Choosing a Neighborhood When You Have Kids

A year ago I was just settling into my current home in Stafford, Virginia. I was in love with the look of our place (everything was brand new and very modern) and excited to be closer to my family- about 30 minutes from my Mom, Stepdad and little sister, and 2.5 hours away from my extended family. We had chosen to move out to Stafford so that I could get more help with my kids from my mom and sister (Mason was 10 months old and I was newly pregnant with Myles) and so that the cost of childcare would be cheaper because daycares in Alexandria were so expensive- most of the centers were $400-$500 per week per child, and they were almost half that price in Stafford. My husband and I both knew we would be taking on extra long work commutes of up to an hour and a half, but we still felt like the positives outweighed the negatives.

Our optimism didn’t last long. We soon realized that in our eagerness to move we had chosen our new area very poorly, without accounting for all of our new needs as parents. Stafford carried a lower cost of living, but it was far more socially isolating than where we had lived previously because most of our friends are closer to DC. And the long commutes can really make going to work a drag. I’m lucky to no longer have to make the commute now that I’m a stay at home Mom, but I know that it’s draining for my husband and some days he’s home late when I need help with the kids in the evening because of traffic alone. And our neighborhood is beautiful but not very kid friendly, we have to drive out to parks and activities for their age group.

Because of all of these negatives we decided to move again this year. I knew that I wanted to live in a master planned community this time- these are large residential neighborhoods with amenities like parks, playgrounds, pools, athletic spaces, and sometimes even town centers with retail. They typically provide a lot of events and amenities that are geared towards children. A few examples of master planned communities in the DMV area include Embrey Mill in Stafford, Potomac Shores in Woodbridge, and Westphalia Town Center in PG County. We ended up choosing Brambleton Town Center to be close to my husband’s job.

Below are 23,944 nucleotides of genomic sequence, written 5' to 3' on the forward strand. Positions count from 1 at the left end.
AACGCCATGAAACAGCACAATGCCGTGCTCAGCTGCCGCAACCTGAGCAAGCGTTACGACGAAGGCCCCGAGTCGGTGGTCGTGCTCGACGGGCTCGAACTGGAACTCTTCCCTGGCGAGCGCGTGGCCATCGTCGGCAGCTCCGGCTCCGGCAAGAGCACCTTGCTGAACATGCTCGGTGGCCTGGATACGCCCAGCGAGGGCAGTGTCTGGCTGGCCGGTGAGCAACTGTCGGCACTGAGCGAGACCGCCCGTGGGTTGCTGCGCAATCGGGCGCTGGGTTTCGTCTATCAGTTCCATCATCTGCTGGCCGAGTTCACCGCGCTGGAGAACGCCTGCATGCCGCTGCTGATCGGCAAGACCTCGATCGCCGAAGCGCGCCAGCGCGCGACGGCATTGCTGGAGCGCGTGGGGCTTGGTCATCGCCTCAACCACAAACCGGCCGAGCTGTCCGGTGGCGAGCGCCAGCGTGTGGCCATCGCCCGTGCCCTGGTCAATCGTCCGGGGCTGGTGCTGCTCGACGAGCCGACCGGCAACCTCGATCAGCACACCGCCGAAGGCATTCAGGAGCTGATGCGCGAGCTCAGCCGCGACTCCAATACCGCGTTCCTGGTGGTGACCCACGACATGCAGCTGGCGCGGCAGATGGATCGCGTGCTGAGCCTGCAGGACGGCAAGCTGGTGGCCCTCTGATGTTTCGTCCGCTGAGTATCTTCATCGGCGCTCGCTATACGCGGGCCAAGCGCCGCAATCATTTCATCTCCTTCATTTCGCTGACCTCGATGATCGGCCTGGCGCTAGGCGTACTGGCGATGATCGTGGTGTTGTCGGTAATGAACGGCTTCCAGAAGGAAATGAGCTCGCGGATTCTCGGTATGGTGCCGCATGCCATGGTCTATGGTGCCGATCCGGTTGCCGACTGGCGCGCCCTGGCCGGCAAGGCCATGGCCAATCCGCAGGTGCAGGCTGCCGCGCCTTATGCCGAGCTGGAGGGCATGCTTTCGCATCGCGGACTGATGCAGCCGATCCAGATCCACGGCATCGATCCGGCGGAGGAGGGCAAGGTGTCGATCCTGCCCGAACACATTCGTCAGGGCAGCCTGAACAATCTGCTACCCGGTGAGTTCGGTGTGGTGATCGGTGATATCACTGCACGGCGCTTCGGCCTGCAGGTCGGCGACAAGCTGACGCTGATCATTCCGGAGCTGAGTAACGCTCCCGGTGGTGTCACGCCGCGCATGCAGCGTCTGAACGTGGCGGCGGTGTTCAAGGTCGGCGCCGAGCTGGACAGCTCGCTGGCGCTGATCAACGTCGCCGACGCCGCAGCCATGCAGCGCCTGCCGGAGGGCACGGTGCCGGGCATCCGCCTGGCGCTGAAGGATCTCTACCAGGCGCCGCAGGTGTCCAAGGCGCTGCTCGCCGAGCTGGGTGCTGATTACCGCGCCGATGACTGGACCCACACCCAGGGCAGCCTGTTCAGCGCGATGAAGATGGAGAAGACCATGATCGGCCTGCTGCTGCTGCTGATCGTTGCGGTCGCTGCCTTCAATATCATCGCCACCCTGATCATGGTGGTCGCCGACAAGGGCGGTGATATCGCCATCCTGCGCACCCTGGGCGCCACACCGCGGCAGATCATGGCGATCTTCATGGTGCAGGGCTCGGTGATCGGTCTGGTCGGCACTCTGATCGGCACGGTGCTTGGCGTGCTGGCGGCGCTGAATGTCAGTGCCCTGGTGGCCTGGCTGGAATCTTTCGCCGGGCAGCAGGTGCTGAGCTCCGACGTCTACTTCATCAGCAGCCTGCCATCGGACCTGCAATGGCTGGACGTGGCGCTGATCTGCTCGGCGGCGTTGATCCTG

I’m looking forward to taking the boys to the parks and events. If you’re thinking about relocating with children now or in the future, consider the types of activities your children will be interested in and how accessible those things will be in your new area. Also consider whether or not you’ll mind driving to most things or if being in a walkable area is important to you. It was very important to me, because I’m not a master at loading my two littles into the car and taking them out on excursions by myself without coming back stressed yet. I’ve also always loved walkable areas because I’m a city girl at heart.

And of course do your research on your childcare options in the area well in advance if that’s something you’re going to need.

What are your tips for choosing a new neighborhood? And if you have any advice for minimizing stress during a move let me know.


Wishing you self-care,


2 thoughts on “Choosing a Neighborhood When You Have Kids

  1. This is such a great post! My husband and I had to move from our bachelor apartment in downtown silver spring (10 minutes to D.C) to a more family orientated condo in wheaton. Moving I general is not a easy task, and it gets harder when there’s child(ren) involved because like you stated, there’s so much to factor in. We were lucky to find this condo that’s suburban-yet chic for our city taste. There’s libraries, mall, movie theater and etc for entertainment just around the corner from us!

    Liked by 1 person

    1. Thanks!! My husband and I also had a bachelor apartment in downtown silver spring, what a coincidence. I loved the walkability in that area! Having the metro and whole foods etc so close was great but I can definitely understand why you would want to find a more family oriented area. Sounds like you found the perfect compromise at Wheaton!


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